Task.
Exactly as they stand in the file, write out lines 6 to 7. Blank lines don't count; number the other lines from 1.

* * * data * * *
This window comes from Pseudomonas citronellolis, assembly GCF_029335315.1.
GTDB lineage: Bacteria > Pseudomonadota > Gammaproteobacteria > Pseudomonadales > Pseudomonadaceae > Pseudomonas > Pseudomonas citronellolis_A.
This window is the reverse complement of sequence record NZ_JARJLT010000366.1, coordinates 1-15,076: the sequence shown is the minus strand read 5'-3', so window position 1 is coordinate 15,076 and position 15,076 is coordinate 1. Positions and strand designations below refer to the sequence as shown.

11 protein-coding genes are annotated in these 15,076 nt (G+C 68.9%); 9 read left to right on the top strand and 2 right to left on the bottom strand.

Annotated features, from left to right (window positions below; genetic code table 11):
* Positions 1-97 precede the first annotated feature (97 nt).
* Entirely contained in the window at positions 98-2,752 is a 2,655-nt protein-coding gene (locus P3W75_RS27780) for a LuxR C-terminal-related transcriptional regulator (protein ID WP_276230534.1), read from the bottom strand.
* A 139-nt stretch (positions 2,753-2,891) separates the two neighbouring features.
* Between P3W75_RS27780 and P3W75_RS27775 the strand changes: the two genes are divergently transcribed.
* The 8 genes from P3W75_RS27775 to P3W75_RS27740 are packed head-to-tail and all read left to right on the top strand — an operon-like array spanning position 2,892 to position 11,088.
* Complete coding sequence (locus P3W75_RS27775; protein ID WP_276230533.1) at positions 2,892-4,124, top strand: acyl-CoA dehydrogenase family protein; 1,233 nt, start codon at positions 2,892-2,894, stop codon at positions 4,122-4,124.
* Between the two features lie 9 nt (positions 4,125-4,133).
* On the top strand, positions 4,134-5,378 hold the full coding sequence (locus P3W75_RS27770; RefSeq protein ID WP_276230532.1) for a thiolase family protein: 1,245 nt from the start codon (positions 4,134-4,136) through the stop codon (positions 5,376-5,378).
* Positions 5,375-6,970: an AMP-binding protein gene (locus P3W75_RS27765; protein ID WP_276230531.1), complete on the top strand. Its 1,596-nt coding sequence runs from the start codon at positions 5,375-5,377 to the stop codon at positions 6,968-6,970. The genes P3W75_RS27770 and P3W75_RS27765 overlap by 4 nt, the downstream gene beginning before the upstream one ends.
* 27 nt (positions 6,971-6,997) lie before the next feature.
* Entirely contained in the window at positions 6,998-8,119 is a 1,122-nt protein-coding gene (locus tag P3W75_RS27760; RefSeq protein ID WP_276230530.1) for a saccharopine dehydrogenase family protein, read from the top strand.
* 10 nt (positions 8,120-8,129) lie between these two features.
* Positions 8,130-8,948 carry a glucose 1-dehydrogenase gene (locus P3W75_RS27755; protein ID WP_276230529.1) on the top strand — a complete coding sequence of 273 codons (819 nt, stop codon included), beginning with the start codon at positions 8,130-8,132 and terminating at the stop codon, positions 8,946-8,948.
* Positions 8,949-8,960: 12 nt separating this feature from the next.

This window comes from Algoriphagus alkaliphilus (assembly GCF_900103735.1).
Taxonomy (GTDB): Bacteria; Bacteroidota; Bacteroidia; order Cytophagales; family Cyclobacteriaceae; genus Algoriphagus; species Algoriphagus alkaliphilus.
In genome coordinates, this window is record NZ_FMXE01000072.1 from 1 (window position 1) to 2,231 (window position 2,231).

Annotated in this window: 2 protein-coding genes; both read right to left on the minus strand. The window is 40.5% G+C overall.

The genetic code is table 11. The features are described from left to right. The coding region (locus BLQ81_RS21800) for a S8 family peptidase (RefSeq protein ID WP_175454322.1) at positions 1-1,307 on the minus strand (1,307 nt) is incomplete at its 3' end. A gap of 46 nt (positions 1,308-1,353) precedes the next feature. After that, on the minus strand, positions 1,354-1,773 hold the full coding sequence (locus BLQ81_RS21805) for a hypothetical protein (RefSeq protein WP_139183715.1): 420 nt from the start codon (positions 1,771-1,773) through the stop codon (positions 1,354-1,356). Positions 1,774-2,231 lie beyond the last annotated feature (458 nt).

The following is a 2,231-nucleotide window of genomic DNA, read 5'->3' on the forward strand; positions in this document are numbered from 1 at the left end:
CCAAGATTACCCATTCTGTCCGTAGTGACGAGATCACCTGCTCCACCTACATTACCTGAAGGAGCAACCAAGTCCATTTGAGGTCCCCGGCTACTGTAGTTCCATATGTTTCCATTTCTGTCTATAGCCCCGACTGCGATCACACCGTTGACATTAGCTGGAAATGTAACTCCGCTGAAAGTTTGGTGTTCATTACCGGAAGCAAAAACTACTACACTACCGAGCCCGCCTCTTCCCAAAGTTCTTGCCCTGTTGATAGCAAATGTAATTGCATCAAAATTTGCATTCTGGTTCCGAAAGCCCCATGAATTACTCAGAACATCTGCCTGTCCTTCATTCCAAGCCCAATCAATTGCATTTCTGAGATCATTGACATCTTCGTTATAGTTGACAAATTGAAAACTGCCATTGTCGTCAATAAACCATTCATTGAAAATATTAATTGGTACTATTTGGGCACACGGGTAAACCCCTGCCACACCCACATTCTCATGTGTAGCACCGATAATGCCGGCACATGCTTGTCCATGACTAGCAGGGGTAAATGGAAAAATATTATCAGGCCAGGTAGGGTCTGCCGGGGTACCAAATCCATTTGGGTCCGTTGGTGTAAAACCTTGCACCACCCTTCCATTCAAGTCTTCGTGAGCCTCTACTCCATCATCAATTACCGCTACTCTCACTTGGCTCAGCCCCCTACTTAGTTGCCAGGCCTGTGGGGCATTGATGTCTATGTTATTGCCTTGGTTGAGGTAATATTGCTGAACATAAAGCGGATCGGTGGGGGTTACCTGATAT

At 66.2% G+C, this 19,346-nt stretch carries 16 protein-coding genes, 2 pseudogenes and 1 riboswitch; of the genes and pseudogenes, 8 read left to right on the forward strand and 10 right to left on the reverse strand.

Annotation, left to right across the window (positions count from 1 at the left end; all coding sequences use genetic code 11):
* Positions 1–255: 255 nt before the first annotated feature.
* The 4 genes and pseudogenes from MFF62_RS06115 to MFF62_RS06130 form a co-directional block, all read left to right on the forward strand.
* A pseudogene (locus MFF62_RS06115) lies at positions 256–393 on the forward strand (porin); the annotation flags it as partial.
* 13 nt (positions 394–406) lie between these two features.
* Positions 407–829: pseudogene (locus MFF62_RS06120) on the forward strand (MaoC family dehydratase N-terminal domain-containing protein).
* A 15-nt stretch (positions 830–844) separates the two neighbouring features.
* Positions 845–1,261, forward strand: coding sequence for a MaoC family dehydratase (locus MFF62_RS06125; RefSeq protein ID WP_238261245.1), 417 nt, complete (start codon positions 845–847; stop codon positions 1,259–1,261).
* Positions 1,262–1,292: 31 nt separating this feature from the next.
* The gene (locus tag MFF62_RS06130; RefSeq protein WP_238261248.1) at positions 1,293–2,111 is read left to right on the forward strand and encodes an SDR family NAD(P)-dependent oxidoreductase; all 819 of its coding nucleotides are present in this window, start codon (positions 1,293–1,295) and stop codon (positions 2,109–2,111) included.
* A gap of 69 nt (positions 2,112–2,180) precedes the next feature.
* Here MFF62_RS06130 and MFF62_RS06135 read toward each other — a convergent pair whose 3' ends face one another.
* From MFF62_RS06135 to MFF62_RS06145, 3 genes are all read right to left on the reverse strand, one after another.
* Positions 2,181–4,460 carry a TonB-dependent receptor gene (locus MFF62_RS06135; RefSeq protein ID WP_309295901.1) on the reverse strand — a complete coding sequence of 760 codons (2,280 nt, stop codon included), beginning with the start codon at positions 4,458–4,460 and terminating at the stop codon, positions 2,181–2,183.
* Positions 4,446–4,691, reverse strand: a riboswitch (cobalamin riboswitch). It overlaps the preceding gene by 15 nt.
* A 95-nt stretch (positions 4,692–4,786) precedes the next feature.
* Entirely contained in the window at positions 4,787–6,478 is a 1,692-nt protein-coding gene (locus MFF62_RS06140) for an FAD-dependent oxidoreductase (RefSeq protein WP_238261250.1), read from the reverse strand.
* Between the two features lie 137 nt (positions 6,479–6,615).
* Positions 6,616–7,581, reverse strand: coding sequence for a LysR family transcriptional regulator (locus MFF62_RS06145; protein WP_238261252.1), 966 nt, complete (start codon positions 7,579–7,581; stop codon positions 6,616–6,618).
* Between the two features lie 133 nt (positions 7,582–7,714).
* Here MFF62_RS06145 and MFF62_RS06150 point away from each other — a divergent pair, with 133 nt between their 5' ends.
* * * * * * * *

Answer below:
* Positions 1-97 precede the first annotated feature (97 nt).
* Entirely contained in the window at positions 98-2,752 is a 2,655-nt protein-coding gene (locus P3W75_RS27780) for a LuxR C-terminal-related transcriptional regulator (protein ID WP_276230534.1), read from the bottom strand.